President Joe Biden and German Chancellor Angela Merkel were hard at work ironing out American-German relations in a White House meeting this Thursday. For the past several months, relations between the two countries have been strained due to the Biden administration’s opposition to the Nord Stream 2 pipeline. The pipeline would transport natural gas from Russia to Germany. While Merkel favors the pipeline, Biden believes that Russia could use it as a form of coercion against Germany and other countries in Western Europe. While the two did not come to a consensus on the issue, they nonetheless agreed that it was in their best interests to constrain Russia’s ability to influence other countries.
Merkel’s visit marked her 23rd time visiting the White House since she assumed Germany’s chancellorship in 2005. As Merkel does not intend to seek reelection next fall, the visit might be her last official visit to the White House as Germany’s head of government. In addition to the Nord Stream 2 pipeline, Biden and Merkel discussed a variety of issues, including vaccinations against COVID-19, climate change, and the threat of cyber attacks emanating from Russia.
In a joint press conference, Biden celebrated Merkel’s tenure as leader of Germany. Referring to Merkel as both his personal friend and a friend of the American people, President Biden said that Merkel’s work has created a strong foundation for American-German relations. The two leaders also revealed the Washington Declaration, a document promising cooperation between the United States and Germany on several key policy issues. The Washington Declaration further reiterated Germany and America’s commitment to supporting human rights and democratic ideas throughout the world.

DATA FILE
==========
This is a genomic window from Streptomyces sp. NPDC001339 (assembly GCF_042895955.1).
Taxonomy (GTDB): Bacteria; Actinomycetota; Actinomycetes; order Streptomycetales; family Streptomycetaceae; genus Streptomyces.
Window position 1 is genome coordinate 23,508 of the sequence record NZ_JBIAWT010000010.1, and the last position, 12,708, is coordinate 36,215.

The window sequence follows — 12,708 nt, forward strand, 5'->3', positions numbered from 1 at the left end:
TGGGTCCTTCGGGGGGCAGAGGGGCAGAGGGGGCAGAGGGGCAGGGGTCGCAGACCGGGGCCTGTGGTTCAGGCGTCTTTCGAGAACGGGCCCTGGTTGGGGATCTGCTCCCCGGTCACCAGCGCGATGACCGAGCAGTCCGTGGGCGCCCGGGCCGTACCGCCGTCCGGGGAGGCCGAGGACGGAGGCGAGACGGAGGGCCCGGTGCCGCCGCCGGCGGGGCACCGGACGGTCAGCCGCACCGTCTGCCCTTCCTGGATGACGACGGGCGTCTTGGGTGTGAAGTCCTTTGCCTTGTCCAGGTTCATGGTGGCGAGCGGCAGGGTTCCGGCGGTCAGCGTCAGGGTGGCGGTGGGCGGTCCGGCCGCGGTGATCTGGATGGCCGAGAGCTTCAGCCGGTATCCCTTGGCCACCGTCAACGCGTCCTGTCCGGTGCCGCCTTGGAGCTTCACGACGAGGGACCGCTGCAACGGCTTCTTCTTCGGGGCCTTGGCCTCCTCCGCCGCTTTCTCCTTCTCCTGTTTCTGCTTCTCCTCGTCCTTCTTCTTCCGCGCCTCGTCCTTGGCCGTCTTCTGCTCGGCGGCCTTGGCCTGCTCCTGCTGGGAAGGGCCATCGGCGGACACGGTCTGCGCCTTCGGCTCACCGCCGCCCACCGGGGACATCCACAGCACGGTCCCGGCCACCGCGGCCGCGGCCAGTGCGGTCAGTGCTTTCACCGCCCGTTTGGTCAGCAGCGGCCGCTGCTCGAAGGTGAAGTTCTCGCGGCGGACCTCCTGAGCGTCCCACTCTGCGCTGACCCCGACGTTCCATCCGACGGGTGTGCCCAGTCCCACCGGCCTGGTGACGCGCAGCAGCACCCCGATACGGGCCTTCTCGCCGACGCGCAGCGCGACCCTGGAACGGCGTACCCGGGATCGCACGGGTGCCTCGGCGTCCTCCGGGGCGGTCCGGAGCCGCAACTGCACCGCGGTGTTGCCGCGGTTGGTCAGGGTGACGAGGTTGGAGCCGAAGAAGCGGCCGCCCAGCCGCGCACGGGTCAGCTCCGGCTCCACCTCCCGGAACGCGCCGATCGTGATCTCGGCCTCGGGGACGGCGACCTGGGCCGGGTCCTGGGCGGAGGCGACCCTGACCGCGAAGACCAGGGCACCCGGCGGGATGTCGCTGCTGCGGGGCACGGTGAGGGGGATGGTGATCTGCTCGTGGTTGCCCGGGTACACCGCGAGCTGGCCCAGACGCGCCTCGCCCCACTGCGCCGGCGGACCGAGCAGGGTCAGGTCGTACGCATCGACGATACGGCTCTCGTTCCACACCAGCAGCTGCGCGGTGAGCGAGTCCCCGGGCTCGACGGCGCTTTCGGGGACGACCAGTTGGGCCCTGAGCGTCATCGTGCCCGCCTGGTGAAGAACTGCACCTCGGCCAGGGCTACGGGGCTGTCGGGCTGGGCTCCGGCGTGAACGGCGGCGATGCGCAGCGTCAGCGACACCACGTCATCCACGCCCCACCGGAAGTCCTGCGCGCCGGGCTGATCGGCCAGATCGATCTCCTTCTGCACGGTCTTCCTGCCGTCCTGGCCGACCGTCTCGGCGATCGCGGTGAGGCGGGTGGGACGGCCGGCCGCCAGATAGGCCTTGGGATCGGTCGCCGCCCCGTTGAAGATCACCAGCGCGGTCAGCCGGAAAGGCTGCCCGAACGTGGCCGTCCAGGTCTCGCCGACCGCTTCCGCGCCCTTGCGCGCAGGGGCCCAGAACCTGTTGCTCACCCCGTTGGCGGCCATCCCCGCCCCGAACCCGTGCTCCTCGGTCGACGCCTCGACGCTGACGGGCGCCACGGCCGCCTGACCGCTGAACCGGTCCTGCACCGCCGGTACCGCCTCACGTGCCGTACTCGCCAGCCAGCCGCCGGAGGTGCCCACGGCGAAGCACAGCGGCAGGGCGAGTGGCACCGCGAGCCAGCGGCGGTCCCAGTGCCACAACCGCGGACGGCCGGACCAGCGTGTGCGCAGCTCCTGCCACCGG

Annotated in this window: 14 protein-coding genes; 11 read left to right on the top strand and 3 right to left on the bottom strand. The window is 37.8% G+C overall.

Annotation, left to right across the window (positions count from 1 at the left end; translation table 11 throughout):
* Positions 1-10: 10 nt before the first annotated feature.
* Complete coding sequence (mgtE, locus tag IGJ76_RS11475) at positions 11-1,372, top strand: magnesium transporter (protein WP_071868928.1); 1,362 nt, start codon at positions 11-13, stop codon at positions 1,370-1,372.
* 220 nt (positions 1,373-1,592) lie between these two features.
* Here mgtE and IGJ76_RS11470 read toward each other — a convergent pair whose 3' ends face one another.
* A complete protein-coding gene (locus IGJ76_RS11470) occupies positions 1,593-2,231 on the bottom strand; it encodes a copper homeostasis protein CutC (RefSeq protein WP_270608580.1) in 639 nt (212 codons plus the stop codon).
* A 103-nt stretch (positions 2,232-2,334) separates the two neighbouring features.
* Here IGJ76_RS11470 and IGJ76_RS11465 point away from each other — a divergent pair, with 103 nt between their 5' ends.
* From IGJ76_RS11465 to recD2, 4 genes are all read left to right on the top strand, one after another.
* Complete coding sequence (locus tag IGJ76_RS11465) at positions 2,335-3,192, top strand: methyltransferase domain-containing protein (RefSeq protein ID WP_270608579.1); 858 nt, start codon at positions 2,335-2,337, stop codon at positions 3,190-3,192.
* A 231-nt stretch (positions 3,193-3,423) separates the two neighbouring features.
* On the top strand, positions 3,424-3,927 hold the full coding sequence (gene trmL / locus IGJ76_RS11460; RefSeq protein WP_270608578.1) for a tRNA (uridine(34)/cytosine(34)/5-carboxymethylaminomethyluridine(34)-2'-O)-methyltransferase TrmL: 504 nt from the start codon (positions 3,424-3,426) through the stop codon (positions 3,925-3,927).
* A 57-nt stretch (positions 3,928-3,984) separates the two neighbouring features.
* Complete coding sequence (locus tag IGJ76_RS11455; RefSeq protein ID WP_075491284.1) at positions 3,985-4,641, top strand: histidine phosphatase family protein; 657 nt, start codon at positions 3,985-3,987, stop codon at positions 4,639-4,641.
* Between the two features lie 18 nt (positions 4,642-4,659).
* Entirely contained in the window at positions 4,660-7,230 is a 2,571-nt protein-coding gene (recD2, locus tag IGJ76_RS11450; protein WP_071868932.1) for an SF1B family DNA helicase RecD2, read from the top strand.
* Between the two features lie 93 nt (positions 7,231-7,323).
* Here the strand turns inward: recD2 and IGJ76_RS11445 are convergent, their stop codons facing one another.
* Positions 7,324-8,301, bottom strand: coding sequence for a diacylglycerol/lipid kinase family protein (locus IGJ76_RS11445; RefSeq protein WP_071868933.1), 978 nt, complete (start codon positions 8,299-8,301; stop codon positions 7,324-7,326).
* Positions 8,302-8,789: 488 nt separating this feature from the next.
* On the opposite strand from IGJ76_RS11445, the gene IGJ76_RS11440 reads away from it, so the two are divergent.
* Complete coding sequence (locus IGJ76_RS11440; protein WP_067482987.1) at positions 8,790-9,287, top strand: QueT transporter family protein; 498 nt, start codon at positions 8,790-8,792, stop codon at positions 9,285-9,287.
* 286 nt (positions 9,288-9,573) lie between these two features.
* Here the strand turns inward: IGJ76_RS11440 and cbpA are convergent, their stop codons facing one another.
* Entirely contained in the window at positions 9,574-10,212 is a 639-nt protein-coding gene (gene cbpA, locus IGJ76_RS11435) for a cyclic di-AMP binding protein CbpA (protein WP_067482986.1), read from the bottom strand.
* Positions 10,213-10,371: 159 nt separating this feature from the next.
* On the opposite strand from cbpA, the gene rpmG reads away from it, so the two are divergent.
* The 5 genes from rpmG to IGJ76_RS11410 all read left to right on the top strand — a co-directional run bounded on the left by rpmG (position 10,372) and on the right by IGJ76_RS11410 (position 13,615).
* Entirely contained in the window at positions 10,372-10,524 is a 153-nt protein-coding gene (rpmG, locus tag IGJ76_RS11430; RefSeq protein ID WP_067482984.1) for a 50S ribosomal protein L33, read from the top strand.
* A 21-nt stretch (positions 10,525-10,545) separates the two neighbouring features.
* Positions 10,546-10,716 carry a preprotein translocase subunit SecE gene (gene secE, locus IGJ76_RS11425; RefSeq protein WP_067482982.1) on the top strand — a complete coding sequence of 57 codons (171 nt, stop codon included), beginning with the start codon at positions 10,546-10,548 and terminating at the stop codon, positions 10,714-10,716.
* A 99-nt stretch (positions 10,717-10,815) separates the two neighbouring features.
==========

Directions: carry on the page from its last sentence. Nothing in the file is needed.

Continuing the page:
Political analysts say that Biden’s meeting with Merkel is the first step in the thawing of relations between the two countries. While the Biden administration’s stance on the Nord Stream 2 pipeline was a major sticking point between the two leaders, Merkel has come out several times as being an opponent to former President Trump’s “America’s first” foreign policy. Trump also made several criticisms of Germany during his tenure as president, suggesting that the nation does not support NATO enough and is too dependent on Russian energy sources. While Biden’s meeting with Merkel is a show of good faith, experts say that it is unlikely that the two will ever fully see eye to eye. Following Biden’s inauguration in January, Merkel herself said she fully expects to argue with the new president over what is best for their nations.